Weiss v. Atkins, 52 F. Supp. 418 (S.D.N.Y. 1943)
November 9, 1943
ATKINS et al.
District Court, S. D. New York.
Schwartz & Frohlich, of New York City (Herbert P. Jacoby, of New York City of counsel), for plaintiffs.
Donovan, Leisure, Newton & Lumbard, of New York City (Jerome H. Doran, of New York City, of counsel), for defendants Joseph P. Routh and others.
GODDARD, District Judge.
Motion by defendants, Joseph P. Routh, the Pittston Company and United States Distributing Corporation, for an order dismissing *419 the complaint and directing summary judgment for the defendants.
The complaint alleges that the plaintiffs, as trustees under the last will and testament of Nathan Burkan, deceased, were at all the times referred to and are the holders of 500 shares of common stock of the United States Distributing Corporation; that the value of such shares was destroyed as a result of a merger of the United States Distributing Corporation and the Pittston Company, which merger was brought about by the individual defendants who were directors of these corporations; that by reason of the acts of the defendants, plaintiffs have been damaged in the value of their stock to the extent of $5,000, for which they demand judgment against the defendants.
The answer, in addition to denying material allegations of the complaint, sets up four affirmative defenses. This motion is founded upon the first and third affirmative defenses, namelythat the plaintiffs, as dissenting stockholders of the United States Distributing Corporation, a Virginia corporation, had available a remedy of appraisal under the statutes of Virginia, and that their failure to avail themselves of that remedy, which is exclusive, is a bar to this suit; also that the plaintiffs' failure to allege compliance with certain provisions of that statute, is a further bar to this action.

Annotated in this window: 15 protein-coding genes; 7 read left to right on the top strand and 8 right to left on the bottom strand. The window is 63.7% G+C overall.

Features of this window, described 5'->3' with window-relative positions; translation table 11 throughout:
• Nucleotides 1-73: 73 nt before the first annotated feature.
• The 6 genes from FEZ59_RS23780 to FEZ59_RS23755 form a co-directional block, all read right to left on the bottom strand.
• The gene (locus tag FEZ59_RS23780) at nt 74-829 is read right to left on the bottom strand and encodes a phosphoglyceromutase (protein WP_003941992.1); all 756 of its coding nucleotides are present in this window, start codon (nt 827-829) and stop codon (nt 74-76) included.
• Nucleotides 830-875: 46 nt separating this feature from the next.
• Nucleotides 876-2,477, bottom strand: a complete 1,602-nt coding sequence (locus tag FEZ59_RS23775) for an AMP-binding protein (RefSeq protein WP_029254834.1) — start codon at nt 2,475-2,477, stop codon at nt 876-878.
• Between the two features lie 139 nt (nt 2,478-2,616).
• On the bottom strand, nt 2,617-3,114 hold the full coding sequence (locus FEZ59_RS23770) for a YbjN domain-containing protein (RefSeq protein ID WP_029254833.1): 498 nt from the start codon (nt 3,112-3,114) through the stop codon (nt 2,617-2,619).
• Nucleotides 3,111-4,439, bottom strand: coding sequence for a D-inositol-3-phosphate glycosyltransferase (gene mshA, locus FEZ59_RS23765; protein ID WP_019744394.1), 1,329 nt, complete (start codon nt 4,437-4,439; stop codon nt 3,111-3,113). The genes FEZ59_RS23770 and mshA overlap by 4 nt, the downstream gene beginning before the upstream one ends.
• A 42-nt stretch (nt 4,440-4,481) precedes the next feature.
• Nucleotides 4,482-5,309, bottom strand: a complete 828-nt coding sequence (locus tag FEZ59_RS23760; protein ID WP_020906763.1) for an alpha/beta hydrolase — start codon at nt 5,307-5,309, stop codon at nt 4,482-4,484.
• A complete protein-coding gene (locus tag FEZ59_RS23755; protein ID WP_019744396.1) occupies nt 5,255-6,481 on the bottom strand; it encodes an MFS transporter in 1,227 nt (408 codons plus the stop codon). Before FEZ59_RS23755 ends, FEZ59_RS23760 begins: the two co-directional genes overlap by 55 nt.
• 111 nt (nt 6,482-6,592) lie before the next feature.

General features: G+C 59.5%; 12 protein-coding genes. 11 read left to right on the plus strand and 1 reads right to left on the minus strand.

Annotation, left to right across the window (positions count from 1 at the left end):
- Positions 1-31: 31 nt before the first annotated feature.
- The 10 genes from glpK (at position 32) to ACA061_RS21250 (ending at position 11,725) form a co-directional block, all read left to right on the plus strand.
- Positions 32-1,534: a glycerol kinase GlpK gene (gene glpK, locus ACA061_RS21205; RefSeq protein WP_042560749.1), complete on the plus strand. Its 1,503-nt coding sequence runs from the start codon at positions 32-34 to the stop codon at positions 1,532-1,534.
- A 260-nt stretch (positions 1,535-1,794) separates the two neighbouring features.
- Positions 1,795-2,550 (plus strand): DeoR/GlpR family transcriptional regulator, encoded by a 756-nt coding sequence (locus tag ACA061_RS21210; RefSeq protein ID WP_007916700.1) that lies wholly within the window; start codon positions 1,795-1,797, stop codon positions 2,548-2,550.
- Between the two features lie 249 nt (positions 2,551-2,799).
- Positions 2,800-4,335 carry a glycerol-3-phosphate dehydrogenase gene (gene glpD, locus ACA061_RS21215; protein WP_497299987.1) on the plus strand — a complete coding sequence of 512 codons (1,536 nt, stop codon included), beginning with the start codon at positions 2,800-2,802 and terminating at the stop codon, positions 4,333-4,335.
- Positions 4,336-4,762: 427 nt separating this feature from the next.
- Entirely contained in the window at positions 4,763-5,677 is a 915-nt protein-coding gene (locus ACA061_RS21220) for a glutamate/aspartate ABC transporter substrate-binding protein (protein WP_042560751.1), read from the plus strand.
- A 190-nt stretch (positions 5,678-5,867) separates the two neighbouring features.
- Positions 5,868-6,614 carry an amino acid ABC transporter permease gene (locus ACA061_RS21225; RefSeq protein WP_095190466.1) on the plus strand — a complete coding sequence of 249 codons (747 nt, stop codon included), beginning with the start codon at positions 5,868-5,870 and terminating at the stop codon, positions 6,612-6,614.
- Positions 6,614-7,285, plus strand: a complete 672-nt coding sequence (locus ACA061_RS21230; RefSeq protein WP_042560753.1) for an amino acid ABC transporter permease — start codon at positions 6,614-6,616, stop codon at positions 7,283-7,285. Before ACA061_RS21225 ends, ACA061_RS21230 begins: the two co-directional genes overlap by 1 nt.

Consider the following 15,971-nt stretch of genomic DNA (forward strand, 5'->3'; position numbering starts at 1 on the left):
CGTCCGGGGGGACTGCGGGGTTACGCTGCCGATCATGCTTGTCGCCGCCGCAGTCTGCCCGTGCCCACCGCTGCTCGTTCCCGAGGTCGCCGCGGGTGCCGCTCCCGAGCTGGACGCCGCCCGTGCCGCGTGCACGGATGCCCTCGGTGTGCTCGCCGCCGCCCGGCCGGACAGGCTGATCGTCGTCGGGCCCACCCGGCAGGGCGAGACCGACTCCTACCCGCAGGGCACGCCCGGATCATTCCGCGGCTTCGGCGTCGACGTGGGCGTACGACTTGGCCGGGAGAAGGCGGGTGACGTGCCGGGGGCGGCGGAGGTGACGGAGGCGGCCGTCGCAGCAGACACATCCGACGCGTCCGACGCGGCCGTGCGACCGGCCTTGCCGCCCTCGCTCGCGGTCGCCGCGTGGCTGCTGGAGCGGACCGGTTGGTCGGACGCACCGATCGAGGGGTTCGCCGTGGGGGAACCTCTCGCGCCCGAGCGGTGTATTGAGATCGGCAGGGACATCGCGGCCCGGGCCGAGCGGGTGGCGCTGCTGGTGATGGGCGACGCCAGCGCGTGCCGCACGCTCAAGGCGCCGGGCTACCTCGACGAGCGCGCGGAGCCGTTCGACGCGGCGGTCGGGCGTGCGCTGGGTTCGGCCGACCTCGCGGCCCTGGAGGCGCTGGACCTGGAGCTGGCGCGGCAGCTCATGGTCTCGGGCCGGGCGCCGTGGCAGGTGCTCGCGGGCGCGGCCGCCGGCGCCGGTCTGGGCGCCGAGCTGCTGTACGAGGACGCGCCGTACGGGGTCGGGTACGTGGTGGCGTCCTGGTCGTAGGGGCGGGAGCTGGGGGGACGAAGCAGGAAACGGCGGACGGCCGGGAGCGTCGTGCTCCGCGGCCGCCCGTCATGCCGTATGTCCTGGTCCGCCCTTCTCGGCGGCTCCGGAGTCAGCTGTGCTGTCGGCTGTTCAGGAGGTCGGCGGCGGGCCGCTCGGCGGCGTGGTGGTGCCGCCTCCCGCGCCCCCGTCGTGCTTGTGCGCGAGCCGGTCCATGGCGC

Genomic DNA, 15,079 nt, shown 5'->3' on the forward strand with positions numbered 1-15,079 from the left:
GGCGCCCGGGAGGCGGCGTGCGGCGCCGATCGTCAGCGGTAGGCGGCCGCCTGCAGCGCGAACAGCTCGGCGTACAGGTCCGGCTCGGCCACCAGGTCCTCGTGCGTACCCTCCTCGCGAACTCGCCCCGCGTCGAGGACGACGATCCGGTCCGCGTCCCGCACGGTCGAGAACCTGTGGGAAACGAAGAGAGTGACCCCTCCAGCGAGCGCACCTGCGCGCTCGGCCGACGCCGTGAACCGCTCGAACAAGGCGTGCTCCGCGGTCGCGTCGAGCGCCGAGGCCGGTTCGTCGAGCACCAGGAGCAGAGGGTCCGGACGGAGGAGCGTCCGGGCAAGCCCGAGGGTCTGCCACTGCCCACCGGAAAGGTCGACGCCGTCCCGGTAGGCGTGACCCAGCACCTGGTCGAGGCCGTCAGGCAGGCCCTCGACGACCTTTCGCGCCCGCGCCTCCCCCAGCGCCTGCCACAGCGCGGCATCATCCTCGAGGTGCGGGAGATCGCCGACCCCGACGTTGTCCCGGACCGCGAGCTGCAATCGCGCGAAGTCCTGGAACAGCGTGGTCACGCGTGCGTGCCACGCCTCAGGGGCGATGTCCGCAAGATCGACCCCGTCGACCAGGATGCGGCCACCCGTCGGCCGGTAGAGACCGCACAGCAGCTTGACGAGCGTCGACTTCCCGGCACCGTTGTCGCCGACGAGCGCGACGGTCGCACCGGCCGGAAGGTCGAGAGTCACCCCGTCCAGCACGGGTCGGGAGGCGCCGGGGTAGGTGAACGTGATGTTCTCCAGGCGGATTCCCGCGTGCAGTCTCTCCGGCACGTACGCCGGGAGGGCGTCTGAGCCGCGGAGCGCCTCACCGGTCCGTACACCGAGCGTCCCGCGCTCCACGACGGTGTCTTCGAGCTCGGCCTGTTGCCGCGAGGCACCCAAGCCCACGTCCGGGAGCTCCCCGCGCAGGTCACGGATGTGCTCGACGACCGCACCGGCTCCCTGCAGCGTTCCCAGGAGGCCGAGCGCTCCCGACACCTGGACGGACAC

The Pittston Company, a Delaware corporation, and the United States Distributing Corporation, were merged on December 31, 1942.
The question presented iswhether or not the provisions made for dissenting stockholders by Section 3822 of the Virginia General Corporation Law provide an exclusive remedy. It is apparent that if the Virginia statute was not exclusive, the failure to give notice under that statute is not a good defense in this action.
Many of our states provide for statutory remedies by which dissenting stockholders may institute proceedings whereby the fair market value of their stock may be appraised, and compensation made therefor, but the states differ as to whether such remedy is exclusive. Fletcher on Corporations, Permanent Edition, Volume 15, pp. 242-3, referring to the statutory remedy says "In some of the cases it has been held to be exclusive [Citing Ohio, North Carolina and Maryland cases]; but in most of the decisions the contrary view is held by the courts", and cites, among other cases holding to the contrary, Winfree v. Riverside Cotton Mills, 1912, 113 Va. 717, 75 S.E. 309.
Whether this Virginia statute is exclusive is a matter for determination by the Virginia courts. Wallace v. Motor Products Corporation, D.C., 15 F.2d 211; Koster v. Shenandoah Corporation, 258 App.Div. 1079, 18 N.Y.S.2d 38.
In Winfree v. Riverside Cotton Mills, 113 Va. 717, 75 S.E. 309, it was held that the merger statute was non-exclusive and did not prevent the maintenance of an action by a dissenting stockholder to recover the fair value of his stock, and said (75 S.E. 309, at page 312):
"While under the provisions of section 1105e of the Code the Riverside Cotton Mills Company had the right to consolidate with the Dan River Power & Manufacturing Company by a majority vote, any stockholder of either corporation who did not give his assent to such consolidation and was dissatisfied therewith had the right to refuse to become a stockholder in the consolidated corporation, and was entitled to receive from such consolidated corporation the fair cash value of his stock as of the day before the vote for consolidation was cast, and a summary remedy was provided for ascertaining the value of such stock and to secure its payment to the dissenting stockholder. Subsection 41.
"While this summary remedy is given by the statute, and the appellant might have pursued it, he was not bound to do so. Although the consolidating statute took away from him the right to defeat the consolidation by refusing to assent to it, it did not take away from him the right to refuse to surrender his stock for stock in the new corporation, or to refuse to take anything for it less than its actual value as of the date of the consolidation. * * *"